Flamenco Guitar Lessons

Flamenco Guitar Lessons

The flamenco sound primarily defines a major key that is modal in character. The flamenco mode must constantly be reminded to the listener by the guitarist. If the mode is not constantly reminded to the listener then our subjective perception will quickly drift to the Ionian sound (pop-music sound).

What makes the flamenco sound?
The constant release of tension I outline below towards the major home sound. Home is defined by the first chord we play on the guitar to define the key. The mode will be defined by adding the b9 but resolving it swiftly to the root of the tonic. No major third is required. However all other chordal structures we use, will happily welcome the major third of the key as a passing tone to remind us of the flamenco sound.

Flamenco guitar lessons chords

We will learn in our flamenco guitar lessons that chords other than the tonic, the home sound, are generally short in duration and selected more by the root movements they create than by the resulting vertical chordal structures.

In all modal music vertical structures are created to produce tension in relation to the home chord we are moving towards to, or away from. As guitar players, we need not to think of chords as structures of consecutive thirds but rather as clusters of notes we select to create degrees of tension when we move to and away from the home sound.

We will learn in our flamenco guitar lessons that the use of chordal vertical structures or harmonic movements that relate to our major sound must be played wisely to maintain the flamenco environment and not to have our perception drift away from the modal sound to its relative major .

In order to start familiarising yourself with the flamenco sound, play the tonic on the Spanish guitar with out the third and add the following passing tones: tensions 7- b9 – # 5- sus 4 . Keep them short and make sure you resolve quickly to the corresponding note of major tonic with the third.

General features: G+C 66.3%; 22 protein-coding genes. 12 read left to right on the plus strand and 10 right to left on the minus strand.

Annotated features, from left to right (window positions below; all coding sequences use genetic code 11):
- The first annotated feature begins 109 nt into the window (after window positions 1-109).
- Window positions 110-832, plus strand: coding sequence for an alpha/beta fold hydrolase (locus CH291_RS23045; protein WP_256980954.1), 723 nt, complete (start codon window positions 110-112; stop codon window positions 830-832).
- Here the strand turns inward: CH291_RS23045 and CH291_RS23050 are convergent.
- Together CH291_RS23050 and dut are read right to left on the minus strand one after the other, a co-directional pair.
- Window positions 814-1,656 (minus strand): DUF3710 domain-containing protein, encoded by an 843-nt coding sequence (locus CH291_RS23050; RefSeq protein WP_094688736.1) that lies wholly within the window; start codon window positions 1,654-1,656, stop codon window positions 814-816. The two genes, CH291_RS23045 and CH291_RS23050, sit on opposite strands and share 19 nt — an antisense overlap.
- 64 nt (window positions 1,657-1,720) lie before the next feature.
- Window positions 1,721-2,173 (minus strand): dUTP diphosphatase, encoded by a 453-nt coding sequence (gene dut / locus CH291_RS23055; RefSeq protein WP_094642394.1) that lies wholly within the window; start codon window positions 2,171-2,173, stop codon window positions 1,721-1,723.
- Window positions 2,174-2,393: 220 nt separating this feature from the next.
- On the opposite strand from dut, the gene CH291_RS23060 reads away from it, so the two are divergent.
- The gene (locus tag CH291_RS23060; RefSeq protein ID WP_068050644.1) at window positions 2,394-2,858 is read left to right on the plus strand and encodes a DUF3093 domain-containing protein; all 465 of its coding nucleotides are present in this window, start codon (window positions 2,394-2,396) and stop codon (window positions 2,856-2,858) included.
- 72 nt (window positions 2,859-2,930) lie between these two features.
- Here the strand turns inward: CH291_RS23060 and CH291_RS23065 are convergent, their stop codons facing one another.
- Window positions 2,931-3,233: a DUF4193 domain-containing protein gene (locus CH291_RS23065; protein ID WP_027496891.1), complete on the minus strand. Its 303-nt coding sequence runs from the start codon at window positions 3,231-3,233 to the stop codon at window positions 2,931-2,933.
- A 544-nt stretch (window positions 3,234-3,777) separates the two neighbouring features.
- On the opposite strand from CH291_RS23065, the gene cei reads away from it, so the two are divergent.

Now its time in our flamenco guitar lessons to move away for a beat or two to a subdominant type of sound. One which creates contrast by creating structures from these root notes:

  • b11
  • bV11m
  • and V diminished .

Experiment with them on weak beats and make sure they are short in duration. Do not only play block chords, arpeggiate them to achieve further contrast with the tonic sound.

Try adding, on the guitar, a passing tone on each of them. For example, add the g# if in the key of E.

We will learn in our flamenco guitar lessons to also experiment as melodic passing tones with the following tensions:

  • bII: Tensions b7- 7- b5- #11- 9- b9-13
  • bV11m: Tensions 7- b5- 9-11- 13
  • V diminished : Tensions 7- 9- 11- #11

Now let´s create vertical structures with a lesser degree of tension between the home sound (the tonic) and the above chords. Please note that the following chordal structures have some similar notes to the tonic chord.

  • IVm: Tensions 7-9-sus4-6-9-11- 13
  • VI : Tensions 7- Maj7- #5- 9- 11- 13
  • III: Tensions 7- 9- sus4- #5 – 6-11-#11-13

Try creating melodic ideas by arpeggiating them and resolving either on the tonic chord or on the following:

  • b11
  • bV11m
  • and V diminished


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